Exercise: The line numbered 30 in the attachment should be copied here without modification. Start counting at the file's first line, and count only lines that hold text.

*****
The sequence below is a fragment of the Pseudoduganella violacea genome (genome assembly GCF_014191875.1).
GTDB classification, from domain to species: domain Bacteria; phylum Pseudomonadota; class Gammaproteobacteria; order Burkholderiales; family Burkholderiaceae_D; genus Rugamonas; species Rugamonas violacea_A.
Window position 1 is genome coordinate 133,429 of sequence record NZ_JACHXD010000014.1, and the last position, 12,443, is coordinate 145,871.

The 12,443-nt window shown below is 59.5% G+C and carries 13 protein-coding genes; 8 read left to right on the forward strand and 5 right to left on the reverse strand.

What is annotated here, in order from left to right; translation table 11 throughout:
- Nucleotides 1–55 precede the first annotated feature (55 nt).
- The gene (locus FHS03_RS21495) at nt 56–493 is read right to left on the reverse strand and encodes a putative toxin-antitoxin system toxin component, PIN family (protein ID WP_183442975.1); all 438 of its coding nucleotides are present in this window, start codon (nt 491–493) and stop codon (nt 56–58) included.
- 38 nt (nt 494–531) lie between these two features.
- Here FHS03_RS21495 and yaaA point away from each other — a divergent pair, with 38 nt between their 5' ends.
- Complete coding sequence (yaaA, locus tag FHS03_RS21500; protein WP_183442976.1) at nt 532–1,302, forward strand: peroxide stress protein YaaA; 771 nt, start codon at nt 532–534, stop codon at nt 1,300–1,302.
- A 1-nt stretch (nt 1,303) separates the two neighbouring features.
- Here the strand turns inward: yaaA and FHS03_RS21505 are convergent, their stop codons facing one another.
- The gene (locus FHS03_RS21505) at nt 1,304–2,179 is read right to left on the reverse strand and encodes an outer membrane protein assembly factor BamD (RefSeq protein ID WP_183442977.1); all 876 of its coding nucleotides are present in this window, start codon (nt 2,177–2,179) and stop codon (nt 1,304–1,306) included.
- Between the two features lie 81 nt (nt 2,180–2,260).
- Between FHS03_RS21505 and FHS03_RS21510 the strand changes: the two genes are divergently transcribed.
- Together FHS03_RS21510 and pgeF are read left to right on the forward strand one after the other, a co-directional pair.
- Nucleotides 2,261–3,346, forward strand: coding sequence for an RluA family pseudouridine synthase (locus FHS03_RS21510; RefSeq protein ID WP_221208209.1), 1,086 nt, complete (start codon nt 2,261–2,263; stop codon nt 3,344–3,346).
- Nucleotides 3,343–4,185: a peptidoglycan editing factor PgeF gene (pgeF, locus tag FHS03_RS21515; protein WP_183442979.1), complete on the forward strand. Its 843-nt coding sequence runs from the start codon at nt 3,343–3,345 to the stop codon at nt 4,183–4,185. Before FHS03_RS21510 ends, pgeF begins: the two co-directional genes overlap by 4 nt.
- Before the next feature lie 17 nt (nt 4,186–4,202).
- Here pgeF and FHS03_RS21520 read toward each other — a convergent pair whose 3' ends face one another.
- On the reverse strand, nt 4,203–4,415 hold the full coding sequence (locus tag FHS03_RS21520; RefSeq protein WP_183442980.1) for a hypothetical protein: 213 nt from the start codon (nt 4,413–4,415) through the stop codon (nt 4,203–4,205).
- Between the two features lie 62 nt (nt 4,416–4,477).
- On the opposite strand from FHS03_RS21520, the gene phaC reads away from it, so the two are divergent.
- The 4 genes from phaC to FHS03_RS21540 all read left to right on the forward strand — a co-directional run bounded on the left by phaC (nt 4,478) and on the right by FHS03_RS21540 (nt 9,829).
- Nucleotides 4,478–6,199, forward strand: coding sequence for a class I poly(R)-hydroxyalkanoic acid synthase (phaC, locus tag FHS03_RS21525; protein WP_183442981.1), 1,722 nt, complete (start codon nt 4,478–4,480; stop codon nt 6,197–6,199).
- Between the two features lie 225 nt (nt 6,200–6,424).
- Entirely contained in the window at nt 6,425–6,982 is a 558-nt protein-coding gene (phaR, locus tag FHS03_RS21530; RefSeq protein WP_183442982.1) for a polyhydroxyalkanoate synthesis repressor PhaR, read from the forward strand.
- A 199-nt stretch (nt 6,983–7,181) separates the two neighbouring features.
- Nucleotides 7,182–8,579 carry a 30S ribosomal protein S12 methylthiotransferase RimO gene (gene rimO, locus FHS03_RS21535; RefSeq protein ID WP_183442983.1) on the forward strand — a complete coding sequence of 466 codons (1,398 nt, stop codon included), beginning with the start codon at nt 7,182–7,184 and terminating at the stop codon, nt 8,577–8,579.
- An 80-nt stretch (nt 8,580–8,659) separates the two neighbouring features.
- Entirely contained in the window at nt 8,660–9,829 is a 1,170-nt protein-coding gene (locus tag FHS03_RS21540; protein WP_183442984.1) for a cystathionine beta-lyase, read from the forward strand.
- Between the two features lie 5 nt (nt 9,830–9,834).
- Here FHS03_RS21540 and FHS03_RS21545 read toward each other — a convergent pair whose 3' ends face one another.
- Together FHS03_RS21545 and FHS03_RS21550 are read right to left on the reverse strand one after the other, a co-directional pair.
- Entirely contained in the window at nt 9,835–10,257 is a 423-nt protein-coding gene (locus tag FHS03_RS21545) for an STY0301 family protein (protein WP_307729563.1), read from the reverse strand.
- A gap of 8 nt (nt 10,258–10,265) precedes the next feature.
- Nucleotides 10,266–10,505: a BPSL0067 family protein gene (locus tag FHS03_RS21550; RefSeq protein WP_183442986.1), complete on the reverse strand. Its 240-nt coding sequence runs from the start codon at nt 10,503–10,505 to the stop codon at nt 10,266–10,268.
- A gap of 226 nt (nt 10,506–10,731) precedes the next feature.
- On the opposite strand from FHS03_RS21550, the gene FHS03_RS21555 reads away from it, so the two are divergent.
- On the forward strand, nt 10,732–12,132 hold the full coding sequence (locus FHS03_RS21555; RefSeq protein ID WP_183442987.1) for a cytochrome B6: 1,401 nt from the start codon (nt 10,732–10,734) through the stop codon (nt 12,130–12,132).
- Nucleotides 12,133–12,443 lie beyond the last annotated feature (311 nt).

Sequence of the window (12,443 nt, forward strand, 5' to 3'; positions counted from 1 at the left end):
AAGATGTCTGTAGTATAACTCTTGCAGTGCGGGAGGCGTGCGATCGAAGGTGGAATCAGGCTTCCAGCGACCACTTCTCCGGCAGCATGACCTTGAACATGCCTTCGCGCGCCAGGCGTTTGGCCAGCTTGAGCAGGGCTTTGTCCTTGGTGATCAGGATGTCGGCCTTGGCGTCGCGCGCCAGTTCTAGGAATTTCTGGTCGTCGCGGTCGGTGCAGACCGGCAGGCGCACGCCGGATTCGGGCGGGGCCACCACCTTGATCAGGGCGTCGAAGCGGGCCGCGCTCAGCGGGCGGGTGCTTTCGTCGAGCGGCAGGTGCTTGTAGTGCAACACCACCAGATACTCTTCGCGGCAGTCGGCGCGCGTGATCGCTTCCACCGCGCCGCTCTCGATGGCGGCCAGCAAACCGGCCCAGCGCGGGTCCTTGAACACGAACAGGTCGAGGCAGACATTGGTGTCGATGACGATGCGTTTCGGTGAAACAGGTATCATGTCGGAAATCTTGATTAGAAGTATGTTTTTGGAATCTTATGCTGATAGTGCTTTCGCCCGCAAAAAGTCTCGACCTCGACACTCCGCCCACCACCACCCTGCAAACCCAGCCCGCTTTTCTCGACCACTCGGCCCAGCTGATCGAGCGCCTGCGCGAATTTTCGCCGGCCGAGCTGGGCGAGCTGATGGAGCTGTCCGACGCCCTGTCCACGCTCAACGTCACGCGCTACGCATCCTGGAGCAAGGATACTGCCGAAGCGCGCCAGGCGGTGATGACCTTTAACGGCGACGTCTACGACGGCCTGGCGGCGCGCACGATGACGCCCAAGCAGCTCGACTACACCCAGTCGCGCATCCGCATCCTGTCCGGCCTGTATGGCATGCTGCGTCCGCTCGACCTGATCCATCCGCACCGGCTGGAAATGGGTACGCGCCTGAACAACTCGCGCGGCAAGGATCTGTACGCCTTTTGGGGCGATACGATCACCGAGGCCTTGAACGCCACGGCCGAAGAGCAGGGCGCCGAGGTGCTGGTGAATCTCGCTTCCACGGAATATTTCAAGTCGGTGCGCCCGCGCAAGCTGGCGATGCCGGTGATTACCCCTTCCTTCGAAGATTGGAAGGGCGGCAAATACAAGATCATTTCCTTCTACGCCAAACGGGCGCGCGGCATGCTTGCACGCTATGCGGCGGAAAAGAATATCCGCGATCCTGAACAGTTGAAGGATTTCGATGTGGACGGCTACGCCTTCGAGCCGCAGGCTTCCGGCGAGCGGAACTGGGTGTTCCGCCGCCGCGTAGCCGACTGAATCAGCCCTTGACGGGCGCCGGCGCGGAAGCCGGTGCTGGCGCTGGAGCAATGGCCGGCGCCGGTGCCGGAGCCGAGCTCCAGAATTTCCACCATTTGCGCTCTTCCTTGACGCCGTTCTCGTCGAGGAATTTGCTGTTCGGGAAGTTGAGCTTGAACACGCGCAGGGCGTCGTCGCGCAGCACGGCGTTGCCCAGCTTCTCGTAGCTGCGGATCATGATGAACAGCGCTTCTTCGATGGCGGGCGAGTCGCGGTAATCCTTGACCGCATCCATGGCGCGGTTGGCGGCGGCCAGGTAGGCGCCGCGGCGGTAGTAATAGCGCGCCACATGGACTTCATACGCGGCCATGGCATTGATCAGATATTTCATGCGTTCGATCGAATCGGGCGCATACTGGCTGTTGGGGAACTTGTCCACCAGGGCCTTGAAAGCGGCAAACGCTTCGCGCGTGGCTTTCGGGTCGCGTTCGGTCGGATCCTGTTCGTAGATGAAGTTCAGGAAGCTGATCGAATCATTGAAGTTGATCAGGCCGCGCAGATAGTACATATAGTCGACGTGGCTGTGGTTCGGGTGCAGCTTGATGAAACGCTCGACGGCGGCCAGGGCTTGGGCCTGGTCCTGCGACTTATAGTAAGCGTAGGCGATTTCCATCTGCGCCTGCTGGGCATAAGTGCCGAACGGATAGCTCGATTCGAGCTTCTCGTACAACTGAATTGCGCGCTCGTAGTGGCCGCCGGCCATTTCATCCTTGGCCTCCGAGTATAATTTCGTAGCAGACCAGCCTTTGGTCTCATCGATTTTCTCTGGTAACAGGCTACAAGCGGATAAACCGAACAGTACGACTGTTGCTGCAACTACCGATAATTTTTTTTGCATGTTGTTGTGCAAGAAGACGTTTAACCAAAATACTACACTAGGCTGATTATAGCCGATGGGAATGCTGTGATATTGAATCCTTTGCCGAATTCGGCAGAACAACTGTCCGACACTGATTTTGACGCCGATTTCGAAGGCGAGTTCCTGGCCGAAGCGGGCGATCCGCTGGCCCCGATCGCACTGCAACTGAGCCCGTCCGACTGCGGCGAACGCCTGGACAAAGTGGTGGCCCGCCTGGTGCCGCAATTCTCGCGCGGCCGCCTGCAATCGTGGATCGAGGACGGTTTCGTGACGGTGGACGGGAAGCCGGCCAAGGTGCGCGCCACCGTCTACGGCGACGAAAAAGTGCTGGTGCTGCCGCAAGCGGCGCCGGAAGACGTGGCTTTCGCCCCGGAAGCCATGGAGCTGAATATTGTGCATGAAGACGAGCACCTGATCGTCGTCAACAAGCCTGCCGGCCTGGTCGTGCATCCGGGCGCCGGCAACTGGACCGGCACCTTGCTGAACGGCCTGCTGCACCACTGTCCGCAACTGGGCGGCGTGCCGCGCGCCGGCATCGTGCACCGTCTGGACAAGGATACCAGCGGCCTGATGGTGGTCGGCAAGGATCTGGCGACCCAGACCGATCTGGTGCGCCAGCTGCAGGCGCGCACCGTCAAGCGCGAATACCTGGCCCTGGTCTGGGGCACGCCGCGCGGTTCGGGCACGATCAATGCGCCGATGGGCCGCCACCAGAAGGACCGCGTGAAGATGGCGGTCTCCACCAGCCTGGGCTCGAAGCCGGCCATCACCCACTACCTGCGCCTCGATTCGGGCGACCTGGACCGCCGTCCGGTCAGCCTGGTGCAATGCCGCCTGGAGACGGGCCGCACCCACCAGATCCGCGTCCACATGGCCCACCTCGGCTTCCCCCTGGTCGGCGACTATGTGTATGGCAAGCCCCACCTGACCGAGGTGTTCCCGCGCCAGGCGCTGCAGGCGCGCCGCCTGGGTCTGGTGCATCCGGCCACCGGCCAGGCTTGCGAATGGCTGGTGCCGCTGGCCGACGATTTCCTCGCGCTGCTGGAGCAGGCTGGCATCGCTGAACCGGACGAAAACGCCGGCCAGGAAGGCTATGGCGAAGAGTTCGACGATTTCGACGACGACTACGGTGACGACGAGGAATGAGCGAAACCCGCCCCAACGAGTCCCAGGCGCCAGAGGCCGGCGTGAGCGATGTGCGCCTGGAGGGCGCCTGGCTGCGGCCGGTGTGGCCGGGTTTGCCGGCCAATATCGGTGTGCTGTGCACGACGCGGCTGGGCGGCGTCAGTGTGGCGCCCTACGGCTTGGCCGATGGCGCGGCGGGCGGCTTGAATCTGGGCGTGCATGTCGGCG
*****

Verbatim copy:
- An 80-nt stretch (nt 8,580–8,659) separates the two neighbouring features.